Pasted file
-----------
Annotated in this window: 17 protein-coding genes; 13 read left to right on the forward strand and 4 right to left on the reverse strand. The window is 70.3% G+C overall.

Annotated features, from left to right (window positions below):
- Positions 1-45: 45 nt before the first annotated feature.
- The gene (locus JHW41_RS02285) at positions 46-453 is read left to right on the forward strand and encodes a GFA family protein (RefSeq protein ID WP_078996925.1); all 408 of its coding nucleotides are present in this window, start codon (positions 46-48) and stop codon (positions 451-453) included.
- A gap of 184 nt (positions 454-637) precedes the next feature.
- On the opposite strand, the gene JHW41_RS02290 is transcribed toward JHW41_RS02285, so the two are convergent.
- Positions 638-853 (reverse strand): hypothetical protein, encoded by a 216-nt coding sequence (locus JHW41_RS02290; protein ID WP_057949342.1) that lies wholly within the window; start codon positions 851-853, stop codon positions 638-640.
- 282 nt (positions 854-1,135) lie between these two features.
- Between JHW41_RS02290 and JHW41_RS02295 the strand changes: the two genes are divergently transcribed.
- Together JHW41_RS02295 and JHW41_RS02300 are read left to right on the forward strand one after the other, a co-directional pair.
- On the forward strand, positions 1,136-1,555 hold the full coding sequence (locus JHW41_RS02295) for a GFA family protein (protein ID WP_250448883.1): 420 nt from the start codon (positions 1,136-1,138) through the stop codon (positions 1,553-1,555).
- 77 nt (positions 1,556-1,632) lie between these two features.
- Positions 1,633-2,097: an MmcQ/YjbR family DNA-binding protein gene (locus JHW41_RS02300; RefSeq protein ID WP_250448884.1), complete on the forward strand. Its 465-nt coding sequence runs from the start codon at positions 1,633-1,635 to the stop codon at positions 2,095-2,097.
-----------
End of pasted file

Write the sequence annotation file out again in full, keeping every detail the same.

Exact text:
Annotated in this window: 17 protein-coding genes; 13 read left to right on the forward strand and 4 right to left on the reverse strand. The window is 70.3% G+C overall.

Annotated features, from left to right (window positions below):
- Positions 1-45: 45 nt before the first annotated feature.
- The gene (locus JHW41_RS02285) at positions 46-453 is read left to right on the forward strand and encodes a GFA family protein (RefSeq protein ID WP_078996925.1); all 408 of its coding nucleotides are present in this window, start codon (positions 46-48) and stop codon (positions 451-453) included.
- A gap of 184 nt (positions 454-637) precedes the next feature.
- On the opposite strand, the gene JHW41_RS02290 is transcribed toward JHW41_RS02285, so the two are convergent.
- Positions 638-853 (reverse strand): hypothetical protein, encoded by a 216-nt coding sequence (locus JHW41_RS02290; protein ID WP_057949342.1) that lies wholly within the window; start codon positions 851-853, stop codon positions 638-640.
- 282 nt (positions 854-1,135) lie between these two features.
- Between JHW41_RS02290 and JHW41_RS02295 the strand changes: the two genes are divergently transcribed.
- Together JHW41_RS02295 and JHW41_RS02300 are read left to right on the forward strand one after the other, a co-directional pair.
- On the forward strand, positions 1,136-1,555 hold the full coding sequence (locus JHW41_RS02295) for a GFA family protein (protein ID WP_250448883.1): 420 nt from the start codon (positions 1,136-1,138) through the stop codon (positions 1,553-1,555).
- 77 nt (positions 1,556-1,632) lie between these two features.
- Positions 1,633-2,097: an MmcQ/YjbR family DNA-binding protein gene (locus JHW41_RS02300; RefSeq protein ID WP_250448884.1), complete on the forward strand. Its 465-nt coding sequence runs from the start codon at positions 1,633-1,635 to the stop codon at positions 2,095-2,097.